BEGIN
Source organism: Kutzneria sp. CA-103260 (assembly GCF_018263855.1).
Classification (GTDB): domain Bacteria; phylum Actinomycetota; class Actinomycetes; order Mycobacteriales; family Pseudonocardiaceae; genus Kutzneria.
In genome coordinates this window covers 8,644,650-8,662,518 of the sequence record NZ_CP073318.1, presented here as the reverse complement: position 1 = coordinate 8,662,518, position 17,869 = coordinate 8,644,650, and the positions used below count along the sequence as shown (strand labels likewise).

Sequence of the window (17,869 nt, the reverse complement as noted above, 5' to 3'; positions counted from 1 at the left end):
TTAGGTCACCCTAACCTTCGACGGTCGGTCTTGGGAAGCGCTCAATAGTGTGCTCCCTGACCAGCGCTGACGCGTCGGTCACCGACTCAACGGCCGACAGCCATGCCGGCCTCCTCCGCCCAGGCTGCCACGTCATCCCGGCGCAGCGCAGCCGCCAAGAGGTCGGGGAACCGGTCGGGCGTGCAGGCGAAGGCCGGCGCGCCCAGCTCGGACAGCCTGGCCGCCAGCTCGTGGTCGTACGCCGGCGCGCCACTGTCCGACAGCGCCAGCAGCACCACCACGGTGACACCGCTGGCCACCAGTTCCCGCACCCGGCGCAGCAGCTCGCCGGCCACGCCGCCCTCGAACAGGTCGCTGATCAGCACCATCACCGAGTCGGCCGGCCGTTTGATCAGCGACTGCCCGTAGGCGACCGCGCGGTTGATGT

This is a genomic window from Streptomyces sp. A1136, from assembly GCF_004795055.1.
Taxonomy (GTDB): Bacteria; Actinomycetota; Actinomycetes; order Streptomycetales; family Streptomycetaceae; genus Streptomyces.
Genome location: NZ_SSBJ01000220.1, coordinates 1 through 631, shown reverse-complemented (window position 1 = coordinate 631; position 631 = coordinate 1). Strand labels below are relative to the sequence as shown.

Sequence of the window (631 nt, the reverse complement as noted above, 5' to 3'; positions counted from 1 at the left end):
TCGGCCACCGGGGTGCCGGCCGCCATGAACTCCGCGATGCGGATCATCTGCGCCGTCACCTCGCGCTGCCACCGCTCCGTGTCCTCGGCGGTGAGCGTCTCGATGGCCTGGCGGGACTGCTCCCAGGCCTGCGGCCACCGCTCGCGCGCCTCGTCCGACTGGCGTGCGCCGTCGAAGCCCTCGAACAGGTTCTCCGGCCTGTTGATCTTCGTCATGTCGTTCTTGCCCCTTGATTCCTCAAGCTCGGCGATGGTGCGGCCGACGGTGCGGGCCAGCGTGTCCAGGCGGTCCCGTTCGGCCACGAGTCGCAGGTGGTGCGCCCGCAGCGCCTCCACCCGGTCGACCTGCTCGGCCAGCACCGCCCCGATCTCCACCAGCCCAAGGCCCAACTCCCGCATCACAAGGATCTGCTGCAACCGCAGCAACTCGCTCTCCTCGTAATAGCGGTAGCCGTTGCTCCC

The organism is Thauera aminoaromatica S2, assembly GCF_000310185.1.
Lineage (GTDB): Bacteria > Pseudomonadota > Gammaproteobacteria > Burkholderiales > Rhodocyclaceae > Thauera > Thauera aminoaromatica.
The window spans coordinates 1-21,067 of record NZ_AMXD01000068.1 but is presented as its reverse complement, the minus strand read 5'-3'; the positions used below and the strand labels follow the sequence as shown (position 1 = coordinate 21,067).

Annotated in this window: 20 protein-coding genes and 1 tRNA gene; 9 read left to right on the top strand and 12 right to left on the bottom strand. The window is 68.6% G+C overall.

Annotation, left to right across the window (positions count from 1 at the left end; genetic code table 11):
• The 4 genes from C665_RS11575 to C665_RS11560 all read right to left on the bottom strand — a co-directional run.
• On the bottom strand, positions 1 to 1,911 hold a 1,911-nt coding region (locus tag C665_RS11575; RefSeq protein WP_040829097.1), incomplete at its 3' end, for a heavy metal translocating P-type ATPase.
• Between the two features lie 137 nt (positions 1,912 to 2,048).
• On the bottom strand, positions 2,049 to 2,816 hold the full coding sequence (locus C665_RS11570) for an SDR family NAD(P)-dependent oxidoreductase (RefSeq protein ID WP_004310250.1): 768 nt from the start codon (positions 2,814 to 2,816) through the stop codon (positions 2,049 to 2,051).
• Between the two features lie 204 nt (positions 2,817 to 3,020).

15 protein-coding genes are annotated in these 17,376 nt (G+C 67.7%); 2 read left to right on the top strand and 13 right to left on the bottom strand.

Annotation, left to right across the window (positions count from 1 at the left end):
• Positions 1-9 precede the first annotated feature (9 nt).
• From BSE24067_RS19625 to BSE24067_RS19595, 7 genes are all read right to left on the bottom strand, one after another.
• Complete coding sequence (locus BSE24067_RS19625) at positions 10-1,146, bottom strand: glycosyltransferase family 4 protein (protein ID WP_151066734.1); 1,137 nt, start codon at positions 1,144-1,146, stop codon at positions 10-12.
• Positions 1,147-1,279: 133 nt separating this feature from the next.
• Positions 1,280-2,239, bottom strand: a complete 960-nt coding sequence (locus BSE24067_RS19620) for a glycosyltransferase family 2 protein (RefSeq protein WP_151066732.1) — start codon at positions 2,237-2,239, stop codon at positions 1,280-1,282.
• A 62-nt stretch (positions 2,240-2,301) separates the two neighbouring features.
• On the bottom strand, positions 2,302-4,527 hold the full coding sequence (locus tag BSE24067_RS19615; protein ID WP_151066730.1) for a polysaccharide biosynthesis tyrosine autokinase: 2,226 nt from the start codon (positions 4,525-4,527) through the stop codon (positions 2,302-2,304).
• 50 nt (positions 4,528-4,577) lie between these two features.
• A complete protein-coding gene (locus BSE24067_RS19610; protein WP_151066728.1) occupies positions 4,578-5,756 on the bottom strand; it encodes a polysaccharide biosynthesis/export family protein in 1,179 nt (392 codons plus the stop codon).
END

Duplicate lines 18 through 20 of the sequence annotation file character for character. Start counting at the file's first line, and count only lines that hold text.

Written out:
• Between the two features lie 137 nt (positions 1,912 to 2,048).
• On the bottom strand, positions 2,049 to 2,816 hold the full coding sequence (locus C665_RS11570) for an SDR family NAD(P)-dependent oxidoreductase (RefSeq protein ID WP_004310250.1): 768 nt from the start codon (positions 2,814 to 2,816) through the stop codon (positions 2,049 to 2,051).
• Between the two features lie 204 nt (positions 2,817 to 3,020).